Gains were broad, with areas of the market closely tied to the pace
of economic growth among the day's leaders. Consumer discretionary
stocks <.SPLRCD> rose 1.4 percent while technology shares <.SPLRCT>
were up 1.3 percent.
Among other groups, the PHLX housing sector index <.HGX> rose 1.6
percent and the Nasdaq biotechnology index <.NBI> added 2.1 percent.
The Dow Jones Transportation index <.DJT> rose 0.9 percent to a
The Institute for Supply Management (ISM) said its index of national
factory activity rose to 53.7 in March, its second straight monthly
acceleration. However, the report was below the median forecast of
The ISM report was the latest to point to improving economic
conditions, giving credence to the theory that soft data earlier
this year was due to weather and not weakening fundamentals.
"There's a whiff of spring in the economic data, which means we're
starting the second quarter with signs that the economy is
maintaining the kind of reasonable growth that will continue to
support the market," said Jim McDonald, chief investment strategist
at Chicago-based Northern Trust Global Investments, which has about
$884 billion in assets under management.
"I'm comforted by the rise in discretionary and homebuilding stocks,
since those are the ones that really show economic strength.
Meanwhile the rise in biotech shows improved risk appetite."
Ford Motor Co <F.N> jumped 4.6 percent to $16.32. U.S. auto sales
rose more than expected in March, following two months when demand
was hampered by weather.
General Motors Co <GM.N> dipped 0.2 percent to $34.34, although its
March sales also topped forecasts. Mary Barra, the company's chief
executive, told a House Energy and Commerce subcommittee GM has
retained Kenneth Feinberg as a consultant to gauge possible
responses to families of those injured or killed in crashes
involving recalled cars.
Among tech names, Google Inc <GOOG.O> rose 1.8 percent to $1,134.89
and Microsoft Corp <MSFT.O> added 1 percent to $41.42. Both were
among the biggest boosts to the Nasdaq 100 <.NDX> index, which rose
1.7 percent. Shares of Cisco Systems <CSCO.O> jumped on heavy
volume, up 3.9 percent to $23.10 as the biggest advancer on the Dow.
[to top of second column]
The Dow Jones industrial average <.DJI> was up 74.95 points, or 0.46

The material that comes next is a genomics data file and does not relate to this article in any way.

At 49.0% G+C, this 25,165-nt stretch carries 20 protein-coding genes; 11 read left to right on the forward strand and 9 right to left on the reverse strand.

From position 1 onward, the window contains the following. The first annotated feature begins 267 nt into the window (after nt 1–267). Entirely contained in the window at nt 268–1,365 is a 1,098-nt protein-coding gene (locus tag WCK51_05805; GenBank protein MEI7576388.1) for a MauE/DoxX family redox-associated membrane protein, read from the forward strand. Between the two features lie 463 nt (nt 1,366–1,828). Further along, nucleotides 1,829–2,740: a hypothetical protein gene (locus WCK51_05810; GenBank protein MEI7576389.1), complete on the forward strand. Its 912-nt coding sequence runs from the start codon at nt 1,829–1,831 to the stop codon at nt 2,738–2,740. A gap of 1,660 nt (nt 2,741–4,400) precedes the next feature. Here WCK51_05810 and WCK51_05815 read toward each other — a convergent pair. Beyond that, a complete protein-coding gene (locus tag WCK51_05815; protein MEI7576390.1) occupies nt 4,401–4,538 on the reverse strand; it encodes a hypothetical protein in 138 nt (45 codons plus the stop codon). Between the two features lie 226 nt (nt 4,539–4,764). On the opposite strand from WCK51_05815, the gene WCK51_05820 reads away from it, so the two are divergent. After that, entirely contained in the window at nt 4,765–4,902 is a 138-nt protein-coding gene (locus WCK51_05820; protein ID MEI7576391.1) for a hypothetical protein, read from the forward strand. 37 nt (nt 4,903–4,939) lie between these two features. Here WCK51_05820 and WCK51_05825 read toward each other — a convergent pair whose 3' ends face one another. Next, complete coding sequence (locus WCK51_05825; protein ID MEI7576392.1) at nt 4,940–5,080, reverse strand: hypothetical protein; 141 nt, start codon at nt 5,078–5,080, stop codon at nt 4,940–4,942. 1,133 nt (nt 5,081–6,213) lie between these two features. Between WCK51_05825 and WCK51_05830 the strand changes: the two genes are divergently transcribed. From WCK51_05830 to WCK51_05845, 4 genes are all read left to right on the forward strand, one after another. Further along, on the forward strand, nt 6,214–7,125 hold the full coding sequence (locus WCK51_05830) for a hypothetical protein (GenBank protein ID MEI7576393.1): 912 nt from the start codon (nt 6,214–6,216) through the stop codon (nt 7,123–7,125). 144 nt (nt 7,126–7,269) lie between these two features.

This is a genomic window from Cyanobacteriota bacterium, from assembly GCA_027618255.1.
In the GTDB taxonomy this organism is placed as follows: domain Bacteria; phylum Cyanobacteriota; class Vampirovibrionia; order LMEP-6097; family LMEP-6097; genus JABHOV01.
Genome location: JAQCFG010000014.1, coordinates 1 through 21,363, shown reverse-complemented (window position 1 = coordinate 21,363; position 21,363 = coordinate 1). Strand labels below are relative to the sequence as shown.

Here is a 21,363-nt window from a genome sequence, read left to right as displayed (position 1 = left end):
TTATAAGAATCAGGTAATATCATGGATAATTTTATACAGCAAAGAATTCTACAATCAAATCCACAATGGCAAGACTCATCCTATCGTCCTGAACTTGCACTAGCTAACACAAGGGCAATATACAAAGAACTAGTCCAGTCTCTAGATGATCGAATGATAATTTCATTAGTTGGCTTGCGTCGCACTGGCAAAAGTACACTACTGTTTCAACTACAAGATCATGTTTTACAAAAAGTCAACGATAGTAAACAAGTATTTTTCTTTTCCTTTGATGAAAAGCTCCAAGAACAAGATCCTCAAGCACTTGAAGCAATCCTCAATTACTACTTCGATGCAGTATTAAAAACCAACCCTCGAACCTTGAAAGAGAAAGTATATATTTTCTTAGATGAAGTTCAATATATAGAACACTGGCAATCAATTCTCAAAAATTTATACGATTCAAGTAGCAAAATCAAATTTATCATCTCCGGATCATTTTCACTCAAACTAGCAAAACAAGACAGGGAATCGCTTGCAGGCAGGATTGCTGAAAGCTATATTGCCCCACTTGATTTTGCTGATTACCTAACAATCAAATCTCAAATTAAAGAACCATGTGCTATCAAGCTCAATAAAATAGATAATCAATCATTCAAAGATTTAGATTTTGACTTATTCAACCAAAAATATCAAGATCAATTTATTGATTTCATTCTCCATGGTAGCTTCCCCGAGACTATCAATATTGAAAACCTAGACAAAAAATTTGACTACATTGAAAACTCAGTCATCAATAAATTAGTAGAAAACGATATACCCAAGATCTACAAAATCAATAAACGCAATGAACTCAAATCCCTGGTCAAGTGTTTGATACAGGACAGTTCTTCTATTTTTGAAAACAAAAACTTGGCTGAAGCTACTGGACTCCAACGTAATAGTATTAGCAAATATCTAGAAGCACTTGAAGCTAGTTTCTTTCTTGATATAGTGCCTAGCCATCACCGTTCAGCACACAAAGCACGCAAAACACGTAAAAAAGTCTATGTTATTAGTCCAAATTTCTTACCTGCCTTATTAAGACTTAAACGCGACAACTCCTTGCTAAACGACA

percent, at 16,532.61. The Standard & Poor's 500 Index <.SPX> was up
13.18 points, or 0.70 percent, at 1,885.52. The Nasdaq Composite
Index <.IXIC> was up 69.05 points, or 1.64 percent, at 4,268.04.
The S&P 500 has gained for three straight sessions, up about 2
percent over that period.
About 69 percent of stocks traded on the New York Stock Exchange
closed higher on Tuesday while 72 percent of Nasdaq-listed shares
ended up. About 6.41 billion shares traded on all U.S. platforms,
according to BATS exchange data.
Financial data firm Markit said its U.S. Manufacturing Purchasing
Managers Index slipped to 55.5 in March, unchanged from a
preliminary reading, but the rate of growth and the pace of hiring
Construction spending edged up 0.1 percent in February, curbed by a
drop in private residential projects.
Intuitive Surgical Inc <ISRG.O> jumped 12.7 percent to $493.60 as
the best performer on the S&P 500. The U.S. Food and Drug
Administration gave marketing clearance for the company's da Vinci
Xi Surgical System.
Medicines Co <MDCO.O> tumbled 15.5 percent to $24.02. A U.S District
Court ruled a generic version of its blood thinner made by Hospira
Inc <HSP.N> did not infringe two of Medicine Co's patents. Hospira
shares gained 2.4 percent to $44.27.
After the market closed, shares of Apollo Education <APOL.O> fell
3.7 percent following its results.
(Editing by Bernadette Baum and Nick Zieminski)
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